The Bauhaus Dessau

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On the second full day of our holiday in Berlin we travelled over to Dessau. It was here that the Bauhaus was based between 1925, when the political situation meant they had to leave Weimar, and 1932 when again, they had to move when the Nazis took control of Dessau. With the move to Dessau a new building was constructed, designed by the School’s Director, Walter Gropius. Looking at it today it is hard to appreciate just how revolutionary it was at the time it was built – with it’s flat roof, the massive expanse of windows – the first ever glass curtain wall – the overall asymmetric design, the separation of the parts of the building according to their functions. Other buildings were constructed in the town – including housing for Gropius and the senior Masters and an estate of workers’ houses on the outside of the town.

We were tired and were up a little later than planned but we still managed to get some breakfast and catch our train from Alexanderplatz. Our ticket, a special day return valid after 9 o’clock which we’d bought over the Internet when planning our holiday,  cost 29 Euros and up to 5 people could have travelled on it. Quite a bargain. The journey took just 15 minutes less than two hours, so we arrived in Dessau just before midday.

It was  a short walk to the Bauhaus building from the station. I was worried that having so looked forward to this trip I might feel let down, Not a bit of it. The building was fantastic. Everything I expected and more.

We approached the building via Bauhaus Strasse and this was the view that greeted us

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The large square block with balconies is the accommodation block and the bridge that connects the two main wings – one for the workshops and the other containing classrooms. The bridge contains offices, including the Director’s. The accommodation block, which was used by junior Masters and students, is connected to the Workshop wing by a canteen, theatre and lobby.

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We had a look around outside the building and then went inside where we purchased a day ticket that covered the Bauhaus building, plus a tour in German and the Master’s houses. I also bought a photo pass which allowed me to take photographs inside the school and Masters’ houses. We actually visited the Masters’ houses, which are only a short walk away from the school , first. But they deserve their own post. As does the Torten Estate of workers’ houses designed by Gropius which we visited after the tour of the school building.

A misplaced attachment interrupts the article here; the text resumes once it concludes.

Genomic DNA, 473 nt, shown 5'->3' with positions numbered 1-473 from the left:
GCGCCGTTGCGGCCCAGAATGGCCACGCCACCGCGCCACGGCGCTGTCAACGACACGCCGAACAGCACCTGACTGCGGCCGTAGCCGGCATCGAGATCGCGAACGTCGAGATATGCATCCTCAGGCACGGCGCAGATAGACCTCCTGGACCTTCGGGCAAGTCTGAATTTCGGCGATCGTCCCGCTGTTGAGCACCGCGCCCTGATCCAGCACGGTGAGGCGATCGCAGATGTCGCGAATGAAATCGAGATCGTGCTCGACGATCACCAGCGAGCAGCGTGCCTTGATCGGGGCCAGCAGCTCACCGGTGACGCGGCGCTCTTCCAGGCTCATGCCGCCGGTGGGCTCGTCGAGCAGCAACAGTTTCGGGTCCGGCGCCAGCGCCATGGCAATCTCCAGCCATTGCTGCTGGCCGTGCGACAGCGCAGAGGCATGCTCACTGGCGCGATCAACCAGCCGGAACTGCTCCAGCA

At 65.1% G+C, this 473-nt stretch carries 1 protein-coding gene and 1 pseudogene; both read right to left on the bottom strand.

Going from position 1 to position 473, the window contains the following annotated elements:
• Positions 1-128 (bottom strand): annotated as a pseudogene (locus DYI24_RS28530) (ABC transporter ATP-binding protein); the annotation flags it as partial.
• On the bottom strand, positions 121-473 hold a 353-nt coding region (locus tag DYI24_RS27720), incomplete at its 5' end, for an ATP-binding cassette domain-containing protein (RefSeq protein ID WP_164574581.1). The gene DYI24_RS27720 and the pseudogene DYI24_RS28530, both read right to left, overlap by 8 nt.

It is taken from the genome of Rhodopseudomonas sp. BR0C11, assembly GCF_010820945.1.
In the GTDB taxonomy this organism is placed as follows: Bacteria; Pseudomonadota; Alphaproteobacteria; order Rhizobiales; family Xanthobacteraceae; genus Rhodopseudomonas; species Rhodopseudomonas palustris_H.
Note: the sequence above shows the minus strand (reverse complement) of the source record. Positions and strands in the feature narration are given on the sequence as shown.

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The guided tour of the building is only run in German but we decided to join it as it takes you into parts of the building that were otherwise inaccessible including  the theatre, canteen and Gropius’ office. Normally the tour would also visit the accommodation block but, unfortunately, that was closed for renovation.

It would have been difficult to follow much of what the guide was saying, but luckily for us there was another English couple on the tour, Chris and Caroline. Caroline had studied German literature and had lived in Berlin for a year while at University. She was translating for Chris and very quickly allowed us to listen too.

The building was marvellous. As well as a beautiful design and structure there were so many clever design features. An amazing attention to detail. We learned about the construction methods, materials, were allowed to play with some of the features – I turned the wheel to open some of the windows. There was even a logic behind the colour scheme.  The fixtures and fittings were designed by Bauhaus Masters and Students and there were some very innovative ideas. The interior decoration of the entire building was done by the wall painting workshop, the lighting fixtures by the metal workshop, and the lettering by the print shop.

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Bauhaus designed furniture was installed, including the chairs in the lecture theatre.

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This is the canteen.

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Large doors could be opened so that the canteen and theatre combined to form one large space.

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This is Gropius’ office.

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As many of the ideas introduced in this building have become mainstream it’s hard to imagine just how revolutionary and strange it looked at the time it was built. But it is still a very beautiful structure which still looks incredibly modern.

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